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Help with wiring a new heater

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Forum topic by Northerner posted 03-05-2016 06:18 PM 885 views 0 times favorited 24 replies Add to Favorites Watch
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Northerner

88 posts in 2620 days


03-05-2016 06:18 PM

im hoping someone here is an electrician besides a woodworker?

i bought a new heater for my shop and the dang thing didnt come with a power cord, probably why it was so cheap?

below are pictures of the plug and the 10ga wire. i just need to know which wires go where? obviously i know where the green wire goes as that one is labeled simple enough.

thanks!!

-- I love the smell of sawdust in the morning!


24 replies so far

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Northerner

88 posts in 2620 days


#1 posted 03-05-2016 06:23 PM

-- I love the smell of sawdust in the morning!

View teejk02's profile

teejk02

423 posts in 585 days


#2 posted 03-05-2016 06:40 PM

green to green, white to silver, black to gold.

View HerbC's profile

HerbC

1592 posts in 2319 days


#3 posted 03-05-2016 06:43 PM

Since this should be 240V circuit, it doesn’t matter which black or white wire is connected to which non-ground terminal, both are “hot” unlike a 120V circuit.

Are you sure the heater doesn’t require a neutral wire to provide 120V to the fan?

Good Luck!

Be Careful!

Herb

-- Herb, Florida - Here's why I close most messages with "Be Careful!" http://lumberjocks.com/HerbC/blog/17090

View Northerner's profile

Northerner

88 posts in 2620 days


#4 posted 03-05-2016 06:50 PM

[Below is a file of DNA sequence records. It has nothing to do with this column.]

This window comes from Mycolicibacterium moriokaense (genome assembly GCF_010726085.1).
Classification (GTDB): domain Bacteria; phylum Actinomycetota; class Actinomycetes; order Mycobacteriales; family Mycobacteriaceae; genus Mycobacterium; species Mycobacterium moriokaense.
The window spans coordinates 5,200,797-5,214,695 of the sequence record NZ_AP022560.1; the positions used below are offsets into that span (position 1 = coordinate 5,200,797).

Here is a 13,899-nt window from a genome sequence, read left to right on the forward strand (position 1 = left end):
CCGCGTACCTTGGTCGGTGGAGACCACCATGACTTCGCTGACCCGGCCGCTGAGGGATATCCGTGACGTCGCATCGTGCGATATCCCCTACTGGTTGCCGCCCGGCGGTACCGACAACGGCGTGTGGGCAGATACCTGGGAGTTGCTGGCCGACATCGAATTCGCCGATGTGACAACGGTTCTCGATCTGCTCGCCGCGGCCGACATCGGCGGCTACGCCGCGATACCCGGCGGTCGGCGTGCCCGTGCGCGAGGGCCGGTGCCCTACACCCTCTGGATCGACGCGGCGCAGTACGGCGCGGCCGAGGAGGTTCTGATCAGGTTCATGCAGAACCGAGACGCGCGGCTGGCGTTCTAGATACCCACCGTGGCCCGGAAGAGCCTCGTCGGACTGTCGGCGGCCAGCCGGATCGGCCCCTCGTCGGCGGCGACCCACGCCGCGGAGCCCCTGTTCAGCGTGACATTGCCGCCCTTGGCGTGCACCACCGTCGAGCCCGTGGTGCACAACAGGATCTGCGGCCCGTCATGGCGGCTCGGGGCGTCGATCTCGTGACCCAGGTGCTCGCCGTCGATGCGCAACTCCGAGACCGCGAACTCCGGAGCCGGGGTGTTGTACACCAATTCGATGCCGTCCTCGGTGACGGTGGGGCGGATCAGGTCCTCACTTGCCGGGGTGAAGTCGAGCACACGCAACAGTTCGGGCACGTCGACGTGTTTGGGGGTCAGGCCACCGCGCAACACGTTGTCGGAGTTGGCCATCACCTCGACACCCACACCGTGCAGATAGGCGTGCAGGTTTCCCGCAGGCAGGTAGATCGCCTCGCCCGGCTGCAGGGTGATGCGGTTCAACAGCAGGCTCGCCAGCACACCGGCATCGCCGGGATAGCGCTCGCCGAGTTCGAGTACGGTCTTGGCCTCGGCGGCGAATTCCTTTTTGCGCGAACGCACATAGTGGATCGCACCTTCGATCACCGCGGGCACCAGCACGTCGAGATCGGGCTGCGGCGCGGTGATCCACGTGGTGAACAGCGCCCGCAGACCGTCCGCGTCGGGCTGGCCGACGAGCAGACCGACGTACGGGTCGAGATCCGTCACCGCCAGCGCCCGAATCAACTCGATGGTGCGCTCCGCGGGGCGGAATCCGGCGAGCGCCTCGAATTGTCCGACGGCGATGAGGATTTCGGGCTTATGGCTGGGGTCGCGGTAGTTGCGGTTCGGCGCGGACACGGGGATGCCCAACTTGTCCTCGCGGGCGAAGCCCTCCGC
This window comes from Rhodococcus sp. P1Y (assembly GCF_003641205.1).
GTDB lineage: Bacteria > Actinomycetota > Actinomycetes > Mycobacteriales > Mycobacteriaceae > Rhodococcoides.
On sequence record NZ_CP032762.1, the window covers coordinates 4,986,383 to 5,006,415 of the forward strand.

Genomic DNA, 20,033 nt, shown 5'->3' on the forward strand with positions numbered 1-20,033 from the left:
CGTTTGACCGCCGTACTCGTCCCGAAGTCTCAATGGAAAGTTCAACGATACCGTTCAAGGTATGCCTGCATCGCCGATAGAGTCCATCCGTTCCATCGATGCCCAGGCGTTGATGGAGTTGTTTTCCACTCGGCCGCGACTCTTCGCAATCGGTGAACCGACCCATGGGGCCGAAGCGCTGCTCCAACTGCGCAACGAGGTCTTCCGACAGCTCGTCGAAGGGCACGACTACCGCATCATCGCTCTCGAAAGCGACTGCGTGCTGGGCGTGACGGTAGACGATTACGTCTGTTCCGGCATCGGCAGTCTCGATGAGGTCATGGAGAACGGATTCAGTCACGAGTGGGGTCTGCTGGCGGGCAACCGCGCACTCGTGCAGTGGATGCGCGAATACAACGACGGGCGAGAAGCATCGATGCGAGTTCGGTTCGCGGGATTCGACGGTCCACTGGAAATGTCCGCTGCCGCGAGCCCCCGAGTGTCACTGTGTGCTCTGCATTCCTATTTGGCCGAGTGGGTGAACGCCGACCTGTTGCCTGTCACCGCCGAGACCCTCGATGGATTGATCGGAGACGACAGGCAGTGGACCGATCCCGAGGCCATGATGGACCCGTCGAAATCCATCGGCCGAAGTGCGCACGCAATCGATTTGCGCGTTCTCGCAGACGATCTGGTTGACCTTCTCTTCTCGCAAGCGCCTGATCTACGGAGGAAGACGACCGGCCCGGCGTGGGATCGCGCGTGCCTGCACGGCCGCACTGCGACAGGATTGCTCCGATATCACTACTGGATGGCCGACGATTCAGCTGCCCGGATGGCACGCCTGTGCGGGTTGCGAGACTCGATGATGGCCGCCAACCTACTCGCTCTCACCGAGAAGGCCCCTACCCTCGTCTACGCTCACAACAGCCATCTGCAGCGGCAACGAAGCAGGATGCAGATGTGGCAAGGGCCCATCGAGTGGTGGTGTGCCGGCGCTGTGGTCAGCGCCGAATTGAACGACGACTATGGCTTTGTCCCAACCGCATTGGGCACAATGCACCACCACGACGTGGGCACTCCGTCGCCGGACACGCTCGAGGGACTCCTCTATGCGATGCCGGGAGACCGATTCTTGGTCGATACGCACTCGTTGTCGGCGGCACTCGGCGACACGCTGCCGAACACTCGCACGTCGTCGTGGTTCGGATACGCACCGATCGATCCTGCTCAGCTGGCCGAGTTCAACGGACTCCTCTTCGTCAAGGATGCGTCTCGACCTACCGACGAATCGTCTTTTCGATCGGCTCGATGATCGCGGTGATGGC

thanks for the help, but i dont think their is a silver terminal? but if either black or white can go to either blade terminal it shouldnt matter then?

attached is the wiring diagram for inside of heater, if that helps in any way?

-- I love the smell of sawdust in the morning!

View HerbC's profile

HerbC

1592 posts in 2319 days


#5 posted 03-05-2016 06:59 PM

Yes, that should be fine, hook the two hot wires (black and white) to the two non-ground terminals on the plug (and the ground to the ground terminal on the plug). Hook the black and white wires to the L1 and L2 terminals (one to each, color code not important) and the ground wire to the ground screw terminal on the equipment.

Good Luck!

Be Careful!

Herb

-- Herb, Florida - Here's why I close most messages with "Be Careful!" http://lumberjocks.com/HerbC/blog/17090

View Lee's profile

Lee

49 posts in 338 days


#6 posted 03-05-2016 07:02 PM

Herb is right about the 240v , but I noticed you have 10 AWG wire which is rated for 30 amps and a 20 amp plug and that’s OK but you need to see what the heater wattage is, if its over 3500 watts you need to go with a 30 amp plug and receptacle, breaker, and 10 AWG wire from the breaker, hope this helps

-- Colombia Custom woodworking

View teejk02's profile

teejk02

423 posts in 585 days


#7 posted 03-05-2016 07:03 PM


- Northerner